Beyond his impressive accomplishments in industrial psychology, Dr. Griffeth also published work in areas of organizational psychology. For example, he published a lab study finding that equity theory and interpersonal attraction interacted to influence behavior (Journal of Applied Psychology, 1989). Furthermore, he completed a field experiment establishing that employee participation in work redesign can enhance the positive effects of job enrichment (Organizational Behavior and Human Performance, 1985).

Finally, Griffeth continues to make contributions to the field through his editorship of two relatively new outlets for theory and research. One, the journal Human Resource Management Review, focuses on a small niche of research by primarily publishing conceptual work in applied psychology areas. He is an editor for Research in Human Resource Management, a book series is devoted to promoting theory and research with each volume focusing on a particular topic. Four volumes have been completed, and he is currently working with volume editors for more in the series.


Refereed Journals (Appeared or Accepted) (Since 2000)

Griffeth, R., Lee, T., Mitchell, T.& Hom, P. (2012). Further Clarification on the Hom, Mitchell, Lee, and Griffeth (2012) model: Reply to Bergman, Payne, & Boswell (2012) and Maertz (2012). Psychological Bulletin, 138, 871-875.

Hom, P. Mitchell, T., Lee, T., &Griffeth, R. (2012). Reviewing employee turnover: Focusing on proximal withdrawal states and an expanded criterion. Psychological Bulletin, 138, 831-858.

Hom, P. & Griffeth, R.W. (in press). What is Wrong with Turnover Research? Commentary on Russell’s Critique, Industrial and Organizational Psychology: Perspectives on Science and Practice.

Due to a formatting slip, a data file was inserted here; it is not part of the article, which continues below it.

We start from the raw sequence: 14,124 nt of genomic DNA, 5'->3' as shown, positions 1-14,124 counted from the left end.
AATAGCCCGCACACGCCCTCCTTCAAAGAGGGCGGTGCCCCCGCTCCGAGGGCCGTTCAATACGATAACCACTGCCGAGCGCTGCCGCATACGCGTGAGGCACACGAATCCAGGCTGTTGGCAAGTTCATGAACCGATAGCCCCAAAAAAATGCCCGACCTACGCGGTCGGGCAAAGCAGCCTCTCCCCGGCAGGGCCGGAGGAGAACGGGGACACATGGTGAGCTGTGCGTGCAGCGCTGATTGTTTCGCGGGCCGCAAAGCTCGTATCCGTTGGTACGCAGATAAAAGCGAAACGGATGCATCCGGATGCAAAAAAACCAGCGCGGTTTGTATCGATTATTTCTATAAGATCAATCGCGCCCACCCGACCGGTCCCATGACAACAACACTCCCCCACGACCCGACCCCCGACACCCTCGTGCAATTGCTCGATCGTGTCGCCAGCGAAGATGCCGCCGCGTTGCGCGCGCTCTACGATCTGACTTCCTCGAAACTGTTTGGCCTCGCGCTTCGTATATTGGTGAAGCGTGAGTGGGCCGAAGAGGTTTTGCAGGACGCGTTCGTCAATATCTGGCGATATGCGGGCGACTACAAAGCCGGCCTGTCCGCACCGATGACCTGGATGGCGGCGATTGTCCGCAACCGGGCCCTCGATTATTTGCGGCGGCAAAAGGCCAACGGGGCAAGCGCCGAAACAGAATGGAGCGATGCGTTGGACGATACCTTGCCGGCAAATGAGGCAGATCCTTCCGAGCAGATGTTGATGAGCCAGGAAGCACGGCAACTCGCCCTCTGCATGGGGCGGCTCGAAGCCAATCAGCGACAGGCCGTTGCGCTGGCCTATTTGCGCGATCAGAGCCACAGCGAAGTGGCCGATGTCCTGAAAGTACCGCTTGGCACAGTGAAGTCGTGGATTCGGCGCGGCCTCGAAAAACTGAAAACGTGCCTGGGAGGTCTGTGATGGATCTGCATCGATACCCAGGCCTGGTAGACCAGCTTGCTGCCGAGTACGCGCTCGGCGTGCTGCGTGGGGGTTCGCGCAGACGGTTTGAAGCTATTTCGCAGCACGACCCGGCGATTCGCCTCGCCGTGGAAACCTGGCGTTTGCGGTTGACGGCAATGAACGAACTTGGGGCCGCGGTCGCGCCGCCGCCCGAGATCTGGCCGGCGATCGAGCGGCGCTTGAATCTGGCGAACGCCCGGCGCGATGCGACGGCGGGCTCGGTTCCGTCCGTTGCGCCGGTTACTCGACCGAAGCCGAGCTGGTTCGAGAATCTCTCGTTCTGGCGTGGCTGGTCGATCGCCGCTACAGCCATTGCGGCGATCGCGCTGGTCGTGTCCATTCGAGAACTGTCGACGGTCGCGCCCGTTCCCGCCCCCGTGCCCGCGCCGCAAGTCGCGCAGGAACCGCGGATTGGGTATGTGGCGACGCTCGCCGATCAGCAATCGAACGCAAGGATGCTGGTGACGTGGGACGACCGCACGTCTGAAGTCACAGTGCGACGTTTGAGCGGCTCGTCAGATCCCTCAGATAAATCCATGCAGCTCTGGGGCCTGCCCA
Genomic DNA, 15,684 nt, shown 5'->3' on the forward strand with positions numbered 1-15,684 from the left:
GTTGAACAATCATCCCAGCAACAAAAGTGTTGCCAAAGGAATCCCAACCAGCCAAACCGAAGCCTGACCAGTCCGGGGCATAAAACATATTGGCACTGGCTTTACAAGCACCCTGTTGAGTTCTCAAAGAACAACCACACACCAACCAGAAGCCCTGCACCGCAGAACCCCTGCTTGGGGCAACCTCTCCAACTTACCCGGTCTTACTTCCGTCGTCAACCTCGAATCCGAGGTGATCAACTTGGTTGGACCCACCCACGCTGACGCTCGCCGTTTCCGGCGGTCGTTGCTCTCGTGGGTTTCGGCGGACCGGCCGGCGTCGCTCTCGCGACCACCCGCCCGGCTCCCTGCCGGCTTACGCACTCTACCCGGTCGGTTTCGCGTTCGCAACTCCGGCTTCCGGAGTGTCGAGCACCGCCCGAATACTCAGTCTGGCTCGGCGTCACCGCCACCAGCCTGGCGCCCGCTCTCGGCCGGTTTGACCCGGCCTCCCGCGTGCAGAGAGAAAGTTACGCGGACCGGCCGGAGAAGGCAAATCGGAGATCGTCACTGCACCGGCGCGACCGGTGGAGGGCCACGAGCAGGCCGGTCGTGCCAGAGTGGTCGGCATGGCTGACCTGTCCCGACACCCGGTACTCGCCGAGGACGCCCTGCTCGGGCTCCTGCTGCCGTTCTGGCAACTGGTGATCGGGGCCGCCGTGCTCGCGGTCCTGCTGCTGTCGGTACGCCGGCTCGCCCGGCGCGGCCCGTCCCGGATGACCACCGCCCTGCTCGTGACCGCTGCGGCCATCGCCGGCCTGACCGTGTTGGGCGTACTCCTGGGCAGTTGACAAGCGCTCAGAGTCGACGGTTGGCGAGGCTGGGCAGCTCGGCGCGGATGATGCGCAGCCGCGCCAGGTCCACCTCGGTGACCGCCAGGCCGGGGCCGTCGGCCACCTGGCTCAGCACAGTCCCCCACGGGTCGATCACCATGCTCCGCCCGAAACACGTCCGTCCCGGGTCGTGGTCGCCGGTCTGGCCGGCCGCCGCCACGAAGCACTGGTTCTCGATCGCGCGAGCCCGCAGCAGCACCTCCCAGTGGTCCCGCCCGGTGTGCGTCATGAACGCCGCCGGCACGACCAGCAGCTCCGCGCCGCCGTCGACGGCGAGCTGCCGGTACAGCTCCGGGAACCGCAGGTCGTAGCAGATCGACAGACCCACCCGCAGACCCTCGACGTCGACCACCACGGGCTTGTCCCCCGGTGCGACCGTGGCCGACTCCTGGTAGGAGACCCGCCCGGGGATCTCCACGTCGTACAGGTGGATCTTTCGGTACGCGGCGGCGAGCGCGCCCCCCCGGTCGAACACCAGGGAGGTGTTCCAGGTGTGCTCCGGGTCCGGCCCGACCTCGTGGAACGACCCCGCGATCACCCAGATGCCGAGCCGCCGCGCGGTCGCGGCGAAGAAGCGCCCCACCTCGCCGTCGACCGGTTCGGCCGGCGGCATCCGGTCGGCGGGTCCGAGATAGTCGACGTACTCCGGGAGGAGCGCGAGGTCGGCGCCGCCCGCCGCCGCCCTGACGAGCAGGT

Campbell, N.S., Perry, S., Maertz, C.P., Jr., Allen, D.G, & Griffeth, R.W. (in press). All You Need is…Resources: The Effects of Justice and Support on Burnout and Turnover. Human Relations.

Zhang, M., Griffeth, R, & Fried, D. (2012). Work-family conflict and individual consequences. Journal of Managerial Psychology, 27(7), 696-713.

Zhang, M., Fried, D., & Griffeth, R. (2012). Job embeddedness: A review of conceptualization and measurement Issues. Human Resource Management Review, 22(3), 220-231.

Morse, B., Johanson, G. & Griffeth, R. (2012). Using the graded response model to control spurious interactions in moderated multiple regression. Applied Psychological Measurement. 36(2), 122-146.

Robinson, S. D., Griffeth, R, W., Allen, D. G., & Lee, M. (2012). Comparing operationalizations of dual commitment and its relationship with turnover intentions. International Journal of Human Resource Management, 23(7), 1342-1359.

Griffeth, R., Witt, L. A., Polk, C., Robinson, S., Thacker, R., & Callison, K. (2011) Assessing the cost of underperformance: A computer programmer example. The Industrial-Organizational Psychologist. 48(4), 13-19.

Schwerha, D., Ritter, C., Robinson, S, Griffeth, R., & Fried, D. (2011). Integrating Ergonomic Factors into the Decision to Retire. Human Resource Management Review, 21, 220-227.